City of Hope scientists found that combining resveratrol and similar compounds together with a new investigational drug can battle cancer better than using either of the compounds alone.
Anna Scuto presented lymphoma findings at the Annual Meeting of the American Association for Cancer Research. (Photo by Darrin S. Joy)
The collaborative lab study was presented by Anna A.G. Scuto, Ph.D., assistant research professor of molecular medicine, at the 2012 Annual Meeting of the American Association for Cancer Research in Chicago.
Resveratrol is a compound found in red wine and is associated with longevity. One reason scientists say it may extend lifespan is because it activates the gene sirtuin 1, or SIRT1, which leads to increased expression in the GADD45G gene. This latter gene is integral to how the body responds to environmental stresses that cause DNA damage to cells.
Scientists are investigating both SIRT1 activators, such as resveratrol, and other drugs called histone deacetylase (HDAC) inhibitors against cancer. They have shown that both of these types of drugs can control the growth of tumors and encourage apoptosis, or natural cell death, in cancer cells.
Working under the guidance of senior author Richard Jove, Ph.D., Morgan and Helen Chu Director’s Chair and director of Beckman Research Institute of City of Hope, Scuto and her colleagues wanted to understand how several SIRT1 activators and an HDAC inhibitor would interact with the GADD45G gene — and how they would affect cancer.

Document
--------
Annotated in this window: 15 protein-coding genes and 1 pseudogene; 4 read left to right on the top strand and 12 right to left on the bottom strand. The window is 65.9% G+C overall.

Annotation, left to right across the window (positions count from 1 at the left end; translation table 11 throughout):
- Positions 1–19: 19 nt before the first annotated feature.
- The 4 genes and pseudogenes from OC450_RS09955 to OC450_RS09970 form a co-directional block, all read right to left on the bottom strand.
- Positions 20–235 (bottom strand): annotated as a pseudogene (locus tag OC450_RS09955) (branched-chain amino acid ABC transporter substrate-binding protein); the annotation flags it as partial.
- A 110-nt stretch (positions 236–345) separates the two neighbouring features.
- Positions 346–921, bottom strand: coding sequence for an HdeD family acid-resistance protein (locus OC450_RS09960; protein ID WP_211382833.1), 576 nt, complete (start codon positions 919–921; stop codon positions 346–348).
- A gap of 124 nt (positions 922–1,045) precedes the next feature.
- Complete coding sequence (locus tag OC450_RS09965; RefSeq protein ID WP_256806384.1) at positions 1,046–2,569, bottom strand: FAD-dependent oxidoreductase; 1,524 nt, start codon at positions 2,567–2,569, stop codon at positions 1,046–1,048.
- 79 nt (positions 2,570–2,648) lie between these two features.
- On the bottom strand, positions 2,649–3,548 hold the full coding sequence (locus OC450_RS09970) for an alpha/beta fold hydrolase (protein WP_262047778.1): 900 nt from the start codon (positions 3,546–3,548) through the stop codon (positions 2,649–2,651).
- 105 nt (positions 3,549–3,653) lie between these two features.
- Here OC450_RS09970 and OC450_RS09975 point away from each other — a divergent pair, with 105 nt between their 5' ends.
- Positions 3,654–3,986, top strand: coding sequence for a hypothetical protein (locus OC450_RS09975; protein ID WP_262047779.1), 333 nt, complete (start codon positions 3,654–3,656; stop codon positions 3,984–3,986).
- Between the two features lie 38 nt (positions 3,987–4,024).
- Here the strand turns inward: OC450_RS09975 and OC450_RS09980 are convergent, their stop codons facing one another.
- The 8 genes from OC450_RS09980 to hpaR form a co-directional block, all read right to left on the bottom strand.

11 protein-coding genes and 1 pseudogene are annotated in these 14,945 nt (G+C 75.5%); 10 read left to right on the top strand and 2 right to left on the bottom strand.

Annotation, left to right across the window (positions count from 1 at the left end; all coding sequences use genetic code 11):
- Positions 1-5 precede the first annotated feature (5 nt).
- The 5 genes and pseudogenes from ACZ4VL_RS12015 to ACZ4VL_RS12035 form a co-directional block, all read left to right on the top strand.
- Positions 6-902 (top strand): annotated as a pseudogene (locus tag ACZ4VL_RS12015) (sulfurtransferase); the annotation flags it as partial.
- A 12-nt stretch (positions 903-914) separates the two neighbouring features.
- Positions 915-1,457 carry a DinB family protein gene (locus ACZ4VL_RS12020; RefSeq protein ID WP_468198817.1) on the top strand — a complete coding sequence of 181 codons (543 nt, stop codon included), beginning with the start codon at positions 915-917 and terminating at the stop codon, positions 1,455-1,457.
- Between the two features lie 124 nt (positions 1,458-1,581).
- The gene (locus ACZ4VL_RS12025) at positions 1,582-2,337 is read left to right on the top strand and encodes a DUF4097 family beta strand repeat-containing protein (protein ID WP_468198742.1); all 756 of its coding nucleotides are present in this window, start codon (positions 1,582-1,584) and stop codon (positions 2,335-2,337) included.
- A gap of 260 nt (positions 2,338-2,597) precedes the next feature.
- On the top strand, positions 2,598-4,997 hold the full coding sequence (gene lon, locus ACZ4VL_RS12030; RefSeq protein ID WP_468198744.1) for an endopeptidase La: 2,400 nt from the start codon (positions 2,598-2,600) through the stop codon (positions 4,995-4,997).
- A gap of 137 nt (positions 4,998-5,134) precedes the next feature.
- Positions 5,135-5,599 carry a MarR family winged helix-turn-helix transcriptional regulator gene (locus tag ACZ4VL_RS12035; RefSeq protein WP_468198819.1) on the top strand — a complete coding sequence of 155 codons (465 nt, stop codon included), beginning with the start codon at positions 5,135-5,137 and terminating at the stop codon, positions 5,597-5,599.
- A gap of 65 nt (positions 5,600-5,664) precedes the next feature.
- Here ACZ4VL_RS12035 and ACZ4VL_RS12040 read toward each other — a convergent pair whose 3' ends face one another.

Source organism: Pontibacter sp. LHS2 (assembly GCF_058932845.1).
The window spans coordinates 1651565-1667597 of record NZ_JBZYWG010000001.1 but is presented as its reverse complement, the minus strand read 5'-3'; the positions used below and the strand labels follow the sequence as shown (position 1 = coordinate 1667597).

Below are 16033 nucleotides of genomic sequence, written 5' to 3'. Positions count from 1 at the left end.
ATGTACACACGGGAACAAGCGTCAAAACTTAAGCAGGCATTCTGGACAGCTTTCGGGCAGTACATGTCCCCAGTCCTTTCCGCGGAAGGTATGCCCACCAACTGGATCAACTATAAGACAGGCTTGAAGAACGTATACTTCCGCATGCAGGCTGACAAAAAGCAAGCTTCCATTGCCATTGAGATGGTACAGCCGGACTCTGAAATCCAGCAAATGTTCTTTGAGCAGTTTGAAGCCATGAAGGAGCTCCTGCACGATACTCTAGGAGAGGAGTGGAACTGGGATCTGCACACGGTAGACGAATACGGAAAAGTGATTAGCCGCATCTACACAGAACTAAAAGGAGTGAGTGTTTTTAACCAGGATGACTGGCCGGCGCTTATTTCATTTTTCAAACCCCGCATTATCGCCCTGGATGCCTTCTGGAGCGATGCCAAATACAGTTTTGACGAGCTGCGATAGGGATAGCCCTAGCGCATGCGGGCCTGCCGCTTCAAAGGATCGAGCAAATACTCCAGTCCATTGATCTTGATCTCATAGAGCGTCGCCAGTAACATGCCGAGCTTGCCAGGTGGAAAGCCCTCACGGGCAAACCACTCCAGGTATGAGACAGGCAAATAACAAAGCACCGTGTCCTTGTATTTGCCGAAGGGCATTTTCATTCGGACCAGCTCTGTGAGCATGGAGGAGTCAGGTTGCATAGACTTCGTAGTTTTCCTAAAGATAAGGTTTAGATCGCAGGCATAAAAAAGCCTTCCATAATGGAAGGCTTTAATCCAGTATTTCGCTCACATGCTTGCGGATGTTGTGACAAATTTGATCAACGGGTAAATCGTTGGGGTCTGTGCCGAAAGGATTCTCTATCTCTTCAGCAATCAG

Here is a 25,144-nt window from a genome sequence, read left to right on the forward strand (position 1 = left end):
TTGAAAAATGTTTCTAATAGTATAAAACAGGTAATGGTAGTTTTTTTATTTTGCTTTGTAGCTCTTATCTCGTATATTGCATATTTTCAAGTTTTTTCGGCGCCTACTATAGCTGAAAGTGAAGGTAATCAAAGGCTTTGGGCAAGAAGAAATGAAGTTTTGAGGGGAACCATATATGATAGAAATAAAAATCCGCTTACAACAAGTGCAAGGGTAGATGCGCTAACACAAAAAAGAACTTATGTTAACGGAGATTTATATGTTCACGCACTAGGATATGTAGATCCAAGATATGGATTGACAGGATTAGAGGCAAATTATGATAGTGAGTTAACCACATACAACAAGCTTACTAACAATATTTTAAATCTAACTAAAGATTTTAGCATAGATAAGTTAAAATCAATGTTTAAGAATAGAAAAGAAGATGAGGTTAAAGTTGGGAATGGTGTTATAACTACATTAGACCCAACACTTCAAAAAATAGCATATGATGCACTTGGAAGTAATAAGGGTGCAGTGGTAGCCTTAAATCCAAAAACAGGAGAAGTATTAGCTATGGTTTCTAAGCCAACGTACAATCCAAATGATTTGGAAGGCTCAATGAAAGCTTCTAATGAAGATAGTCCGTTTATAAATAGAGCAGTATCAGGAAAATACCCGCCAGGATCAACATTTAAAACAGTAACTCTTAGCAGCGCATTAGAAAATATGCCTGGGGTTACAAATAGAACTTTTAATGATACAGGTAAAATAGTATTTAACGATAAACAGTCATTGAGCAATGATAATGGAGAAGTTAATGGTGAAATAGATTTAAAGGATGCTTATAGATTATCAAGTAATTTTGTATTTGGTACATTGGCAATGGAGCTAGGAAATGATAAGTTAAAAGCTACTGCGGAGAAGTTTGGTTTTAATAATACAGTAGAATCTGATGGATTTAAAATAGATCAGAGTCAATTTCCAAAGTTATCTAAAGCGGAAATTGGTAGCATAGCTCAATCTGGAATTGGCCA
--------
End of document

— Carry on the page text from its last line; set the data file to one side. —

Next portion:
“We focused on SIRT1 activation through three investigational agents — SRT501, SRT2183 and resveratrol,” Scuto said. “All three agents had independent anti-cancer effects against lymphomas, but all were enhanced when used in combination with another investigational agent, the HDAC inhibitor LBH589.”
LBH589 is also known as panobinostat.
The research team found that all of the agents worked, in part, by increasing the expression of the GADD45G gene. The gene arrests growth and initiates apoptosis in damaged cells.
Cancer cells actually can inhibit GADD45G by signaling proteins to block GADD45G expression. But combining a SIRT1 activator and an HDAC inhibitor lifted the blockade on GADD45G — significantly increasing the gene’s anti-cancer activity.
Scuto also demonstrated for the first time that the gene called signal transducer and activator of transcription 3, or STAT3, is a potential negative regulator of GADD45G. Jove is a leading expert on STAT3, which plays a critical role in the development of many cancers.
The team believes this combination therapy approach could be a potential new strategy to treat lymphoma.
Members of the research team included faculty from the Penn State Hershey Medical Center in Hershey, Penn., the Novartis Institute for Biomedical Research in Cambridge, Mass., and Sirtris in Cambridge. The study was supported by the National Cancer Institute, the Keck Foundation and the Tim Nesvig Lymphoma Fellowship and Research Fund.